This trio only cost me a one-time fee of $3 for each ringtone and $2 for the ringback tone. Of course, there’s a $1/month access fee for ringtones, so figure with the $12 annual charge, it’s $20. And another $12 next year, the year after, etc. They were my birthday present to myself for the joy I’ll get hearing those tunes each time the phone rings—and knowing it can only be my phone.

The new hearing aids cost $5,000. I think I got an incredible bargain by comparison.

Still, my new ringtones don’t tell me which direction the train is coming from ……

6 comments:

Pat Montgomery said...

Very interesting for me--my hearing is going. Maybe I will need to talk to your
Audriologist...

Teri Dempski said...

I know my time is coming, I can already tell my hearing is not what it once was. The TV is a little louder and the volume is way up on my phone.

Ringtones, I'm like you, just a little afraid to cross that bridge. I always make do with the standards, but I also have mine vibrate too, and I carry it in my pocket.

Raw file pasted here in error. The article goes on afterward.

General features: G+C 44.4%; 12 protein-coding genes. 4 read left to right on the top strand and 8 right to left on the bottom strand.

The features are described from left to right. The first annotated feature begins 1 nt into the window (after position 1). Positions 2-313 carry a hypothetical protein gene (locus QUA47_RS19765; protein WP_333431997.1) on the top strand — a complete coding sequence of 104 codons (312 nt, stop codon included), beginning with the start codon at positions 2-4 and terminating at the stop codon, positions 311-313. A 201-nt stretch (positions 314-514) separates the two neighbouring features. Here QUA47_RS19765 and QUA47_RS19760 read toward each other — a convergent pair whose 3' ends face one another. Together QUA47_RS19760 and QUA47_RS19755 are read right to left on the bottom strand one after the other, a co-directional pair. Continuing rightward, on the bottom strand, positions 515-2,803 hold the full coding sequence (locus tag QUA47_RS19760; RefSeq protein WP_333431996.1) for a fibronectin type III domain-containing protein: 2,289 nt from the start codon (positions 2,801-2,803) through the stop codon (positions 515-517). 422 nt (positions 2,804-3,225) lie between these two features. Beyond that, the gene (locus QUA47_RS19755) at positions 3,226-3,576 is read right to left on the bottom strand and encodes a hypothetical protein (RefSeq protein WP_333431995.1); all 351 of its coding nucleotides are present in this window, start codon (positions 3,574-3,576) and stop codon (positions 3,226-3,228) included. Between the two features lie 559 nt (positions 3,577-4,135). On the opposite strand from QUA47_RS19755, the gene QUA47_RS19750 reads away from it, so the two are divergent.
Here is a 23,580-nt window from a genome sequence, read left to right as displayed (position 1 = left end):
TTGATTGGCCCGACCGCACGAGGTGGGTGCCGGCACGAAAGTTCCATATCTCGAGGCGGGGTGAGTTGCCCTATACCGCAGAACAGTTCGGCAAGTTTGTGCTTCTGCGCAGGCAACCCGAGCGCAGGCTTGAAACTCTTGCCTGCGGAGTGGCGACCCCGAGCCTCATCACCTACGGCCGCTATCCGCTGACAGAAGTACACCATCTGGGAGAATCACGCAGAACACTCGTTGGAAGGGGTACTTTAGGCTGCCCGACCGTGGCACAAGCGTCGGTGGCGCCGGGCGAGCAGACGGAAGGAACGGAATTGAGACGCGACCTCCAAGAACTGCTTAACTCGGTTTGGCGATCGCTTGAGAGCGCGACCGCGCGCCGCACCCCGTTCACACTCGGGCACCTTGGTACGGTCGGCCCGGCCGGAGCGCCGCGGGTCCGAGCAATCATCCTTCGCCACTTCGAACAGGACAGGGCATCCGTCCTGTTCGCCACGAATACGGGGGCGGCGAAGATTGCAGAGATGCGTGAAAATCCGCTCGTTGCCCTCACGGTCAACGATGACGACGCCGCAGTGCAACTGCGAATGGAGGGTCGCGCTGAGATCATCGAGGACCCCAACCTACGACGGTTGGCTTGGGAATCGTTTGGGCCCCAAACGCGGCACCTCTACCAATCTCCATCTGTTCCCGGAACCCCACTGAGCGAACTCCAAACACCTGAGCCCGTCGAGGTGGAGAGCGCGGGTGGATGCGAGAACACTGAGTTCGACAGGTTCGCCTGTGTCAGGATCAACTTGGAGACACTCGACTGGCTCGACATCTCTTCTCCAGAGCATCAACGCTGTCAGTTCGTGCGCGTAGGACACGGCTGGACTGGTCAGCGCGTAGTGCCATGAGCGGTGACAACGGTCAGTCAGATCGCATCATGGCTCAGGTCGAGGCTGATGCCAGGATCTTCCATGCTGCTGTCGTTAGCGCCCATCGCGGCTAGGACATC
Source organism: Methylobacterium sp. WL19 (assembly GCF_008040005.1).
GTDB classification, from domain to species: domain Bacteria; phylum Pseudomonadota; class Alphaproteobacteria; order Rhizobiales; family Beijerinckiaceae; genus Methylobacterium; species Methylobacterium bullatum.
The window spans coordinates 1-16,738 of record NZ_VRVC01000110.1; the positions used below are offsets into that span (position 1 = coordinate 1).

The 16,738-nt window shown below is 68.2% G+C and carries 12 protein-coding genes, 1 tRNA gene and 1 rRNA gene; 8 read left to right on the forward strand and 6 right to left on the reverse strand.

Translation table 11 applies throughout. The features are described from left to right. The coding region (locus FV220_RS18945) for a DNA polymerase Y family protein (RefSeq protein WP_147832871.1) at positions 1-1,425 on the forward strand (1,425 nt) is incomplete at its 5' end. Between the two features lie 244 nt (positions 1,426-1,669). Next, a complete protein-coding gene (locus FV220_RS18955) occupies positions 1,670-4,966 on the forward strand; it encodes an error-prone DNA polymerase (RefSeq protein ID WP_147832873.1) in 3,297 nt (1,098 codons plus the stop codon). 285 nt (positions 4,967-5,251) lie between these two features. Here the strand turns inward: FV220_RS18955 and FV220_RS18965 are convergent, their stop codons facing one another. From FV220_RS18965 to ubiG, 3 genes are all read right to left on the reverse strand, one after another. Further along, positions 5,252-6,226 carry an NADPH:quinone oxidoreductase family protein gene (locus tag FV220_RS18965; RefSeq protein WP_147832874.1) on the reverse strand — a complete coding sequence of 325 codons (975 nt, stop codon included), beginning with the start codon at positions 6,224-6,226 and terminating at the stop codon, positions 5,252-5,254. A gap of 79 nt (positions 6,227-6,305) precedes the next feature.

I loved looking at your slide show!

Nice post!
Teri

Melodieann said...

That's the solution Teri! It's the same one I use. Since I can't have a ringtone I like without joining some 'tone of the month' club, I simply set mine to vibrate and carry it in my pocket. Even if it's just laying around the house, it makes enough noise vibrating that most times I can still hear it. Even without hearing aids!

Dr. Sally Witt said...

Joyce,

My hearing has actually gotten better. I don't have patience, though for annoying sounds, or everybody using speakerphones.

Glad that you are finding the right combination of medical help and changing your behavior and environment for the best options!

Take Care,

Sally

PopArtDiva said...

Okay, here's what ya do: cut off the cord from an old cell phone headset and glue it to your hearing aid that you think is too visable. Let the cord hang down into your blouse (so nobody notices it's not attached to an actual cell phone!) People will just think your hearing aid is a cell phone headset!

I'm with you - that Nokia ring tone drives me bonkers on The Closer everytime Brenda's phone rings. I want to grab her phone and upload a cool ringtone to it - something like I SHOT THE SHERIFF or maybe the shows own Theme music!!

I have uploaded some fun retro tv themes to my phone - if you call me my phone will play The Mickey Mouse Club or Davy Crockett or even Captain Kangaroo, but my favorite is the cartoon theme from Dudley Do Right!

Joyce Mason said...

OK, Teri and Melodieann--you're going to get me to buy clothes with pockets yet! Thanks for the good vibrations!